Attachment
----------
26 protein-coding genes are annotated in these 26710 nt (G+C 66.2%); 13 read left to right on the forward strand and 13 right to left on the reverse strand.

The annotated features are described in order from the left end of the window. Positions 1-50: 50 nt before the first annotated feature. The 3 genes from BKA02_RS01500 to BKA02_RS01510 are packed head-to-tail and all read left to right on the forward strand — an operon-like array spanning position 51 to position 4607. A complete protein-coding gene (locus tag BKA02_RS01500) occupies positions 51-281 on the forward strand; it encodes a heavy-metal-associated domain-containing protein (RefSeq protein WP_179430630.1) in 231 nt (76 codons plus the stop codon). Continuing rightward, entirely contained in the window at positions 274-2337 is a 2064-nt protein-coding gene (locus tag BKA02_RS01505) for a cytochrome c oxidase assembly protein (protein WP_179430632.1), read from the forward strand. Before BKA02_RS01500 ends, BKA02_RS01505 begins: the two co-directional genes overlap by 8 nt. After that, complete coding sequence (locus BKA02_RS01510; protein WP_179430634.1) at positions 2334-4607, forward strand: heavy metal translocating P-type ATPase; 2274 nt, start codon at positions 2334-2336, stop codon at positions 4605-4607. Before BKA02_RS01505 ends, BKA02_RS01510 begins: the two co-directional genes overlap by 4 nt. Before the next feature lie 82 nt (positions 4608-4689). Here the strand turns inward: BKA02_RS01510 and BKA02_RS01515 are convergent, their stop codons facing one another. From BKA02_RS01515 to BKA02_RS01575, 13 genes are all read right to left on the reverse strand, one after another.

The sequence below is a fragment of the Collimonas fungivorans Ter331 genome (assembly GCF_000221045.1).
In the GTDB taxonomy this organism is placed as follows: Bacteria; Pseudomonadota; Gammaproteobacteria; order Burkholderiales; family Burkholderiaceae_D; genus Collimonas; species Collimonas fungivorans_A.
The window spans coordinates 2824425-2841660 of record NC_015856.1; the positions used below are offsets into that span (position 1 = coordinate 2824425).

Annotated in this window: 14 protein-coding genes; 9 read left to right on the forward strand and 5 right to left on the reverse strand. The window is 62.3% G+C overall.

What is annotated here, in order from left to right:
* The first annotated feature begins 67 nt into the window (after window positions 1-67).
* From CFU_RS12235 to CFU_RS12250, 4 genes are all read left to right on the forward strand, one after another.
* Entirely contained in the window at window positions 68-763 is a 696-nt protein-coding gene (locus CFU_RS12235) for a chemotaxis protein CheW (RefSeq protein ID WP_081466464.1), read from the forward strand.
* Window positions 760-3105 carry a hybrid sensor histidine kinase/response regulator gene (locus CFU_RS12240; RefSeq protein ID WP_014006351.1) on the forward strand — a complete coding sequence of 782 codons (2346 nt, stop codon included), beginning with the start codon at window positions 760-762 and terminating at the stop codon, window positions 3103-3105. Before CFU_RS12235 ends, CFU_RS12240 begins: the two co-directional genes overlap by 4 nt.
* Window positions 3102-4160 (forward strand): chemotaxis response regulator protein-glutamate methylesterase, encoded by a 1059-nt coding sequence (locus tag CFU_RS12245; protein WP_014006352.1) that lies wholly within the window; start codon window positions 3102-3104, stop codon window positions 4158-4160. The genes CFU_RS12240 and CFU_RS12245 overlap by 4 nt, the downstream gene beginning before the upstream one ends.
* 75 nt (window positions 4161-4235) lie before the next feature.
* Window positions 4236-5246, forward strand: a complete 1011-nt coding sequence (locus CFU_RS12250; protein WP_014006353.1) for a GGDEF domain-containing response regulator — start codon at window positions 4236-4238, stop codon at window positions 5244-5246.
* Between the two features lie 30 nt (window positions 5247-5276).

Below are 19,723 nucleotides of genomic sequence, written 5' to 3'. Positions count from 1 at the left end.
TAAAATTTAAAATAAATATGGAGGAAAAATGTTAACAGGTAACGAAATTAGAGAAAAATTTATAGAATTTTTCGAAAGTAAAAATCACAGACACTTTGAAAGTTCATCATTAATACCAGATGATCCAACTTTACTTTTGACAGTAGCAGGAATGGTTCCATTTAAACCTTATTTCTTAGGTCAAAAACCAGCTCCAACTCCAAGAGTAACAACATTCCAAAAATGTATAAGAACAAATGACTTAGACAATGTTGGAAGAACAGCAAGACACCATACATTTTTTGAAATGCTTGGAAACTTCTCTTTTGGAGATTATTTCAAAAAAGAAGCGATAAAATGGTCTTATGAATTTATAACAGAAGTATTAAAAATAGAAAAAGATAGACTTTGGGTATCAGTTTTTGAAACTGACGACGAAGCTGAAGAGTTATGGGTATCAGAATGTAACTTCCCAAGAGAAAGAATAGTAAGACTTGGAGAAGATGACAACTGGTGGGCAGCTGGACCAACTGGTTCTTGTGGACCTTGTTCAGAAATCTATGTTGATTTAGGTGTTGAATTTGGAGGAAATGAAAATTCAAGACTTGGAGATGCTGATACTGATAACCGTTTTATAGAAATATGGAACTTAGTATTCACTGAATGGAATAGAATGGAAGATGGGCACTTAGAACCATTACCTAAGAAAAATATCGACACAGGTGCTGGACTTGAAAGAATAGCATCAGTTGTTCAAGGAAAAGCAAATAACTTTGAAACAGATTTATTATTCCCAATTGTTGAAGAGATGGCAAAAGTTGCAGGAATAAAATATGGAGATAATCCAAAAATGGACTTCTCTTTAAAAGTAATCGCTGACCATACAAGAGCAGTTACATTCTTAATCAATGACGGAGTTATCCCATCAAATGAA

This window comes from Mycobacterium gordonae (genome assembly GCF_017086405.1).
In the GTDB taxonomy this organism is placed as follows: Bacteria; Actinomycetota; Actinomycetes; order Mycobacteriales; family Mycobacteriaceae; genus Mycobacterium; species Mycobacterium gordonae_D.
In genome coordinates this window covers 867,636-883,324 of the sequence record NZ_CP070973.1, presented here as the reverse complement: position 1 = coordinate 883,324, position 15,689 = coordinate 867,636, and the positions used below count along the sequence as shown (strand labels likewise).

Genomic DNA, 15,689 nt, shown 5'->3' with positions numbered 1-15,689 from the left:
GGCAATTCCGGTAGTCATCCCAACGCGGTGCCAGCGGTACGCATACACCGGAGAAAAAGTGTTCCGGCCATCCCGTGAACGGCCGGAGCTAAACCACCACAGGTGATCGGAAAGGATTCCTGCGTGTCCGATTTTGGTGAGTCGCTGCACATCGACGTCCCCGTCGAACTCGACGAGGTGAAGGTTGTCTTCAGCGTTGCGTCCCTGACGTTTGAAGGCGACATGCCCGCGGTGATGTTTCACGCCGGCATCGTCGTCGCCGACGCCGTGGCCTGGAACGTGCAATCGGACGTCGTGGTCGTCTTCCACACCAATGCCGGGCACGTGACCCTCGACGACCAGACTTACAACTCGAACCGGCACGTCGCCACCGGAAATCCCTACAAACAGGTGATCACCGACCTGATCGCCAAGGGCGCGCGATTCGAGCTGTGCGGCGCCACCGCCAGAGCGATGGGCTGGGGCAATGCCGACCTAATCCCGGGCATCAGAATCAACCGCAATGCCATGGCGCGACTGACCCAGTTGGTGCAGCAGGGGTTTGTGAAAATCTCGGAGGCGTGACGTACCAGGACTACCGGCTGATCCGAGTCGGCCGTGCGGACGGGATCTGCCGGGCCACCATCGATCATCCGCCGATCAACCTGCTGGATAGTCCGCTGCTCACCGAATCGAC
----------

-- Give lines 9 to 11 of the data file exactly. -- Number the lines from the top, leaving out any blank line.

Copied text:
* From CFU_RS12235 to CFU_RS12250, 4 genes are all read left to right on the forward strand, one after another.
* Entirely contained in the window at window positions 68-763 is a 696-nt protein-coding gene (locus CFU_RS12235) for a chemotaxis protein CheW (RefSeq protein ID WP_081466464.1), read from the forward strand.
* Window positions 760-3105 carry a hybrid sensor histidine kinase/response regulator gene (locus CFU_RS12240; RefSeq protein ID WP_014006351.1) on the forward strand — a complete coding sequence of 782 codons (2346 nt, stop codon included), beginning with the start codon at window positions 760-762 and terminating at the stop codon, window positions 3103-3105. Before CFU_RS12235 ends, CFU_RS12240 begins: the two co-directional genes overlap by 4 nt.